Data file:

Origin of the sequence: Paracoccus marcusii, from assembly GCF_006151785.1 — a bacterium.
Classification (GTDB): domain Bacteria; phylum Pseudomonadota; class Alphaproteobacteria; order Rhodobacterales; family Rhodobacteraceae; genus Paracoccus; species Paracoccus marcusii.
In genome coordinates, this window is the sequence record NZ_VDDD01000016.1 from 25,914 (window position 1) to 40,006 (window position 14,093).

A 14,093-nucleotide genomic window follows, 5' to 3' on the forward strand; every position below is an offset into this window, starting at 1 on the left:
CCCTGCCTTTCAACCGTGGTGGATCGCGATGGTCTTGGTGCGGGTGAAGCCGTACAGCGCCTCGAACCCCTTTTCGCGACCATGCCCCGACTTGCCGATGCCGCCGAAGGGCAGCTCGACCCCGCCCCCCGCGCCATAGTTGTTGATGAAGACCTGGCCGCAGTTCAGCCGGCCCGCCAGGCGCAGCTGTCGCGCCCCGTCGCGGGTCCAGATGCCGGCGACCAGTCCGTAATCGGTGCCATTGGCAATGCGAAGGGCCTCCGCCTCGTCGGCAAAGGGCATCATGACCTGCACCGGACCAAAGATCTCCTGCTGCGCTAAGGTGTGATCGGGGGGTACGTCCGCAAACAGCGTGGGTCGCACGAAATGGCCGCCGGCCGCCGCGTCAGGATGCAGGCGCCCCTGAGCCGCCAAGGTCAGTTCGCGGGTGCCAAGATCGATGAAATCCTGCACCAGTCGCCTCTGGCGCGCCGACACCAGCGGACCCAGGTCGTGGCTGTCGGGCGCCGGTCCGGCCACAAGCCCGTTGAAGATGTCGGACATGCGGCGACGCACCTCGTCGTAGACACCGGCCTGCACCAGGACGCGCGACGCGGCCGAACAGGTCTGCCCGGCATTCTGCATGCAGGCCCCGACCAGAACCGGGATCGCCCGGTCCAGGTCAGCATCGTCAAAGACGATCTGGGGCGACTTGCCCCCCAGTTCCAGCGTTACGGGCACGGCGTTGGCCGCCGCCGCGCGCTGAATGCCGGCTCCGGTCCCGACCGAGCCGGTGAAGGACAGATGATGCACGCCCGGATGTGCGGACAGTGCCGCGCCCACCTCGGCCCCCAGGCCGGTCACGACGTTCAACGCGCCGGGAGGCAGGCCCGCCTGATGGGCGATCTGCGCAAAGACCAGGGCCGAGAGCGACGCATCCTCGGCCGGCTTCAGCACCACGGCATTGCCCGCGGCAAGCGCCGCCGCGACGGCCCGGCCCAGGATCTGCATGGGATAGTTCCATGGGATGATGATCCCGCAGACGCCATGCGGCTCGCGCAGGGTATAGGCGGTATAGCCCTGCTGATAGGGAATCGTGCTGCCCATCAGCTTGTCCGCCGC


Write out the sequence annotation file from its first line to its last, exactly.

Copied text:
Origin of the sequence: Paracoccus marcusii, from assembly GCF_006151785.1 — a bacterium.
Classification (GTDB): domain Bacteria; phylum Pseudomonadota; class Alphaproteobacteria; order Rhodobacterales; family Rhodobacteraceae; genus Paracoccus; species Paracoccus marcusii.
In genome coordinates, this window is the sequence record NZ_VDDD01000016.1 from 25,914 (window position 1) to 40,006 (window position 14,093).

A 14,093-nucleotide genomic window follows, 5' to 3' on the forward strand; every position below is an offset into this window, starting at 1 on the left:
CCCTGCCTTTCAACCGTGGTGGATCGCGATGGTCTTGGTGCGGGTGAAGCCGTACAGCGCCTCGAACCCCTTTTCGCGACCATGCCCCGACTTGCCGATGCCGCCGAAGGGCAGCTCGACCCCGCCCCCCGCGCCATAGTTGTTGATGAAGACCTGGCCGCAGTTCAGCCGGCCCGCCAGGCGCAGCTGTCGCGCCCCGTCGCGGGTCCAGATGCCGGCGACCAGTCCGTAATCGGTGCCATTGGCAATGCGAAGGGCCTCCGCCTCGTCGGCAAAGGGCATCATGACCTGCACCGGACCAAAGATCTCCTGCTGCGCTAAGGTGTGATCGGGGGGTACGTCCGCAAACAGCGTGGGTCGCACGAAATGGCCGCCGGCCGCCGCGTCAGGATGCAGGCGCCCCTGAGCCGCCAAGGTCAGTTCGCGGGTGCCAAGATCGATGAAATCCTGCACCAGTCGCCTCTGGCGCGCCGACACCAGCGGACCCAGGTCGTGGCTGTCGGGCGCCGGTCCGGCCACAAGCCCGTTGAAGATGTCGGACATGCGGCGACGCACCTCGTCGTAGACACCGGCCTGCACCAGGACGCGCGACGCGGCCGAACAGGTCTGCCCGGCATTCTGCATGCAGGCCCCGACCAGAACCGGGATCGCCCGGTCCAGGTCAGCATCGTCAAAGACGATCTGGGGCGACTTGCCCCCCAGTTCCAGCGTTACGGGCACGGCGTTGGCCGCCGCCGCGCGCTGAATGCCGGCTCCGGTCCCGACCGAGCCGGTGAAGGACAGATGATGCACGCCCGGATGTGCGGACAGTGCCGCGCCCACCTCGGCCCCCAGGCCGGTCACGACGTTCAACGCGCCGGGAGGCAGGCCCGCCTGATGGGCGATCTGCGCAAAGACCAGGGCCGAGAGCGACGCATCCTCGGCCGGCTTCAGCACCACGGCATTGCCCGCGGCAAGCGCCGCCGCGACGGCCCGGCCCAGGATCTGCATGGGATAGTTCCATGGGATGATGATCCCGCAGACGCCATGCGGCTCGCGCAGGGTATAGGCGGTATAGCCCTGCTGATAGGGAATCGTGCTGCCCATCAGCTTGTCCGCCGC